When children learn from children

Children learn especially well from older children. In dealing with the big ones, they also learn social skills and this benefits both sides. Older children who play with younger ones unconsciously build “development bridges”. They become more creative, suddenly design simple games that they are no longer really interested in more imaginative. The younger ones are spurred on by the older ones and often have to go beyond their previous limits physically, emotionally and mentally.


Help me to do it on my own

Children (and also adults in case we want to discover and learn something new) should on the one hand observe and let our mirror neurons work for us, and on the other hand do, try and experiment by ourselves. We can and will master it on our own. If we don’t it also contributes to the learning process, because we have the chance to learn from mistakes. This path may take a little longer, but the feeling of success is more fulfilling and the learning more sustainable.


Language learning through exploring

What do you feel when you think of vocabulary lists and grammar rules? Joy? Or boredom and aversion? Language learning can be fun again! Explore the language for yourself and you will quickly find out: learning can be fun. The feeling of success motivates you to keep learning. This is what learning should always look like, right?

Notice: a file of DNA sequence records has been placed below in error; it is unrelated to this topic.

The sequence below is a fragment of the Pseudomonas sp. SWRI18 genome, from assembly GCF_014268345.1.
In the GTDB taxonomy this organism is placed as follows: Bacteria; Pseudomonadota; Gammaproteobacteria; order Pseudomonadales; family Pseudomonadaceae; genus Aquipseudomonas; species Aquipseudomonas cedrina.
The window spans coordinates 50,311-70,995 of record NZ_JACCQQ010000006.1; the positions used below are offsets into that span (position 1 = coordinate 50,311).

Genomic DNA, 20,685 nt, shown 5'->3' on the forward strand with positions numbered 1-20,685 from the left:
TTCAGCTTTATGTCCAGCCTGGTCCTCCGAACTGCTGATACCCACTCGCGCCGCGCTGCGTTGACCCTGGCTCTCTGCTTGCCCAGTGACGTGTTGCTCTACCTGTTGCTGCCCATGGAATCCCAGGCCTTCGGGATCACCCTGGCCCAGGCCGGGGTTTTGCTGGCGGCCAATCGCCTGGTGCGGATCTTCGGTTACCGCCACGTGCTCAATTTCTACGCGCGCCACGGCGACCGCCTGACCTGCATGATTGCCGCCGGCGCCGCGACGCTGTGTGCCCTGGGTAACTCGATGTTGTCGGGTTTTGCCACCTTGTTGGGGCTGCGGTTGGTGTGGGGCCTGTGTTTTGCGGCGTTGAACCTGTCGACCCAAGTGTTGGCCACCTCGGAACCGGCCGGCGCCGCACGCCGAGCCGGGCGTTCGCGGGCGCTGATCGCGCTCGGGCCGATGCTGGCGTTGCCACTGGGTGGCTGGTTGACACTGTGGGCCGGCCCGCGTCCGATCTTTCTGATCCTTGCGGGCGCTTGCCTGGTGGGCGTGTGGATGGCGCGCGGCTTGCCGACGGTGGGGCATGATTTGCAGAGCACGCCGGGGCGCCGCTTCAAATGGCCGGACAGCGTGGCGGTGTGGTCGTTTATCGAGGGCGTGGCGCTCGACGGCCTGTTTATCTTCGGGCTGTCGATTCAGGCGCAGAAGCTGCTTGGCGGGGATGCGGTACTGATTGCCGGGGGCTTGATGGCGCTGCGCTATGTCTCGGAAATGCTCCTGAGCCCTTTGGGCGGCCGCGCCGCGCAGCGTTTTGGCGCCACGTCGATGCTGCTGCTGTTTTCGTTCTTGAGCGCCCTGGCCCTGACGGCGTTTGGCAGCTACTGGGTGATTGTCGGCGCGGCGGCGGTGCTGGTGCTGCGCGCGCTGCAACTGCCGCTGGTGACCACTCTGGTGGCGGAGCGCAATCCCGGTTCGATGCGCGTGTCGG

Our specific tip:

Use the learning method of decoding. Decoding means “to decipher” and describes a word-for-word translation into the native language. In contrast to the generally known analogous translation method, decoding produces a strange-sounding sentence. However, this is exactly what makes the big difference: by translating a whole sentence or paragraph of the foreign language word for word, we open up our brain’s view of the language and its structure. We learn word meanings in context and the structure of the language (grammar) intuitively.

German: Hast du die Blumen bekommen?
Decoding: Have you the flowers gotten?
Translation: Did you get the flowers?
German: Aber bitte verlasse mich nicht.
Decoding: But please leave me not.
Translation: But please don’t leave me.

You can immediately see the difference of the sentence order in the examples. In English, the verb is placed before the noun (e. g. “get the flowers” instead of “the flowers get” in German). So we can compare the foreign language with our mother tongue, which we know by heart. We discover differences and similarities. This makes learning exciting.

The Birkenbihl Approach for language learning is based on decoding. Brain-Friendly offers online language courses based on it: www.brain-friendly.com. But the best of all: the texts are from a funny comedy series produced especially for language learning. The decoding is shown in the movies, like a subtitle. In this way language learning becomes pure entertainment. Try it out yourself!

Let's play! You learn better with fun

Laura has been a big fan of foreign languages since her childhood. She grew up bilingual - English and German - and through international vacations, she got a taste of many other languages.